Red Hat Brings Cloud-Native Java to OpenShift
- By John K. Waters
The latest release of OpenShift, Red Hat's packaged distribution of the open source Kubernetes container management and orchestration system, comes with new support for cloud-native Java.
OpenShift already supported traditional Java EE applications, including fully integrated enterprise middleware services from the Red Hat JBoss Enterprise Middleware portfolio. Version 3.5 of the platform, announced last week, expands that support with a new Java container image for cloud-native workloads.
The new container image will make it possible for developers to focus on coding cloud-native Java applications on OpenShift, the company said, while the platform handles the compiling, building, and assembling of the final, runnable artifact.
Those last actions are handled by the Source-To-Image (s2i) feature, which uses builder images to build applications in containers. "A builder image is a standard Docker/OCI image that contains additional builder scripts which can build your applications from source or binaries," explained Jorge Morales, OpenShift Field Product Manager and Developer Advocate at Red Hat, in a blog post. "In the case of Java, the builder images use Java build tools like Maven or Gradle to build an artifact type (jar, war or ear) and will layer that on a Java runtime (JDK, Tomcat, JBoss EAP, Wildfly-Swarm ...) and the end result will be packaged as a new container image for your application and deployed as a container."
The company first announced the availability of a Java container image for cloud native workloads in February, and made that image available in the company's container catalog. The cloud-native Java support added to the OpenShift 3.5 release marks another advance along a route Red Hat has been charting since OpenShift 3.0, which was the first version of the platform to support (via JBoss) Java EE and Apache Tomcat.
OpenShift 3.5 leverages the Kubernetes 1.5 update, which was released last December. (Kurbernetes 1.6 was released in March.) The list of new capabilities in this release includes support for Kubernetes StatefulSet (formerly known as PetSet, and now in Tech Preview in Kubernetes 1.5), as well as Red Hat Software Collections, a catalog of development tools for the latest stable versions of dynamic languages, open source databases, Web infrastructure and other development tools.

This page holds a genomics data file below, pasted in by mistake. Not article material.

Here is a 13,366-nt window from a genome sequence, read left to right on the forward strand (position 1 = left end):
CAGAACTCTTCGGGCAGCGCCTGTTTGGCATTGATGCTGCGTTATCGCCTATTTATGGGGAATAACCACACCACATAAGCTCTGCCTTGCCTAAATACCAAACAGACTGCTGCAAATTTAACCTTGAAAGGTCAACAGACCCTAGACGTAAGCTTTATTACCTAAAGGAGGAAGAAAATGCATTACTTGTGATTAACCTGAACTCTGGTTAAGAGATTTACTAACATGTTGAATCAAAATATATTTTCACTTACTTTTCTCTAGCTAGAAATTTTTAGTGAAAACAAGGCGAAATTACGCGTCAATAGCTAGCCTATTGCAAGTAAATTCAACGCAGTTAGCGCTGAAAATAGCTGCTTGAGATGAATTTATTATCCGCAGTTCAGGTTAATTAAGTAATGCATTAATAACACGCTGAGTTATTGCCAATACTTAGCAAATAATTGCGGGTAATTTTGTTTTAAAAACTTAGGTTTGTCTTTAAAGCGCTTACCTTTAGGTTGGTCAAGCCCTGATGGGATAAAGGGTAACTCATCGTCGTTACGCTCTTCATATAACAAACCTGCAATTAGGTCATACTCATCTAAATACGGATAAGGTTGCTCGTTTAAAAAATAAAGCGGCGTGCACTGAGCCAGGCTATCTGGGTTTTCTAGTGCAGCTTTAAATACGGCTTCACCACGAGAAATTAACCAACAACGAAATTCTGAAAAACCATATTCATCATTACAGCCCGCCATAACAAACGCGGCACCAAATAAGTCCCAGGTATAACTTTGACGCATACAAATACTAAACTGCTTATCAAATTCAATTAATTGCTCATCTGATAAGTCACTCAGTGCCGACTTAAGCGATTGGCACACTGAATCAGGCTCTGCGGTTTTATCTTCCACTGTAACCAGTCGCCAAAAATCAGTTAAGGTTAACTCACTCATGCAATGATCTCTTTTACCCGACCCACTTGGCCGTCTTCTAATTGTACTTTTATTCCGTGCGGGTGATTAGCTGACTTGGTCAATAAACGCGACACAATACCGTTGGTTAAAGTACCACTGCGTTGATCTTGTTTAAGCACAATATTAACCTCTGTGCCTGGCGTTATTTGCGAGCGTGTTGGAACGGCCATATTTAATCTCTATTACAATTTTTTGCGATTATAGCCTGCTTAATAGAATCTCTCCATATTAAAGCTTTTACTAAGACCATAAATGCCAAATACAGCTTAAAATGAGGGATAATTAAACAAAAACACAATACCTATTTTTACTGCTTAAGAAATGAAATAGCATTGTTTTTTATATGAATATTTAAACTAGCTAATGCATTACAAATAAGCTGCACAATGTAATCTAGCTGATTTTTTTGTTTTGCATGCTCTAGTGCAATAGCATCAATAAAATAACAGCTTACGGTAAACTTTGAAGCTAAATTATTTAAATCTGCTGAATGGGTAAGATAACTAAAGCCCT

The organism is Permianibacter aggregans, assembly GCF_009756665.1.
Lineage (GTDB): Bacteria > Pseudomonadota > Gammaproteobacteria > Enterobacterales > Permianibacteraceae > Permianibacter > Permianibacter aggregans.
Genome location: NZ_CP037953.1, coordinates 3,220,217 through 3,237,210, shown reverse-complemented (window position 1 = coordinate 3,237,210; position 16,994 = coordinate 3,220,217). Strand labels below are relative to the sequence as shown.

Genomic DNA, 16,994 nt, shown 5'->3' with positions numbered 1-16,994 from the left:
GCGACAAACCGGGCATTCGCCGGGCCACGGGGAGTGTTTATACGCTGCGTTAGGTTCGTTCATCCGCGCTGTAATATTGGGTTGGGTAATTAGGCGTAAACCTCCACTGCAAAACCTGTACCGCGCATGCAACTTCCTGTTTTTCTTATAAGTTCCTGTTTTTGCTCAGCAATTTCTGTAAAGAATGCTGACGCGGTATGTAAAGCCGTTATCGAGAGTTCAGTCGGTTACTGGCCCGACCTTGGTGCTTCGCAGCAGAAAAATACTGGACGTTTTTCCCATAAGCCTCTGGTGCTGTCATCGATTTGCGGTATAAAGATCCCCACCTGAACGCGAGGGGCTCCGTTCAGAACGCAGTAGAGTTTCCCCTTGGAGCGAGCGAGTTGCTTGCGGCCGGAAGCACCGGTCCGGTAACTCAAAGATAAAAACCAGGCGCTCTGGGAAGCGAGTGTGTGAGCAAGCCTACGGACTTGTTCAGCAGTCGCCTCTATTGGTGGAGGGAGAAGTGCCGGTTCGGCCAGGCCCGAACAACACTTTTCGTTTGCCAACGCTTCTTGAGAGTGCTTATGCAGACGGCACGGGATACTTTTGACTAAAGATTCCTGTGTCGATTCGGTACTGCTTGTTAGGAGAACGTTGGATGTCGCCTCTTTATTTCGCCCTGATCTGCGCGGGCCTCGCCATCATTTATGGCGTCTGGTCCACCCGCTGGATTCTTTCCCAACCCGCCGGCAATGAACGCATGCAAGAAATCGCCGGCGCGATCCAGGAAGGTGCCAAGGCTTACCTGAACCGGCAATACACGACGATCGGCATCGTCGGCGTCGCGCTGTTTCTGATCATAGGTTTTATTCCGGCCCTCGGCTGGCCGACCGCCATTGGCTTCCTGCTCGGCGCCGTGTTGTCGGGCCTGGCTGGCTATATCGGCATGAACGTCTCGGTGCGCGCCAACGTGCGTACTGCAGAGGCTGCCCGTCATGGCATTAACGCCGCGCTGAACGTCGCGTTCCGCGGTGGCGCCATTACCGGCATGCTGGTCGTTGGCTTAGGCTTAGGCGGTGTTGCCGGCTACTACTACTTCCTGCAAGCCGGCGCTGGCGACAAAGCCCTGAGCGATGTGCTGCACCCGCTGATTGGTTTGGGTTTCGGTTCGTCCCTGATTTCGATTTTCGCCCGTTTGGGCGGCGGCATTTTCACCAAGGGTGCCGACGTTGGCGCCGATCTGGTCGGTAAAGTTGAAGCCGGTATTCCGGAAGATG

OpenShift is a distribution of the open source Kubernetes container orchestration system using Docker containers and DevOps tools for app development. It was created by Red Hat, launched as a free beta in 2011, and aimed at open source developers. The original version came with built-in management and auto-scaling capabilities that freed developers from stack setup, maintenance and operational chores, allowing them to focus on coding. It also supported a range of programming languages, including Java, Ruby, PHP, Python, Node.js, and Perl, as well numerous frameworks, databases, and clouds. In 2012, Red Hat launched an enterprise version of OpenShift and began an expansion of its partner ecosystem. In 2014, the company unveiled OpenShift Online, a public cloud app development and hosting platform to provide customers and developers with access to "complementary third-party solutions" developed by members of that partner ecosystem.
John has been covering the high-tech beat from Silicon Valley and the San Francisco Bay Area for nearly two decades. He serves as Editor-at-Large for Application Development Trends (www.ADTMag.com) and contributes regularly to Redmond Magazine, The Technology Horizons in Education Journal, and Campus Technology. He is the author of more than a dozen books, including The Everything Guide to Social Media; The Everything Computer Book; Blobitecture: Waveform Architecture and Digital Design; John Chambers and the Cisco Way; and Diablo: The Official Strategy Guide.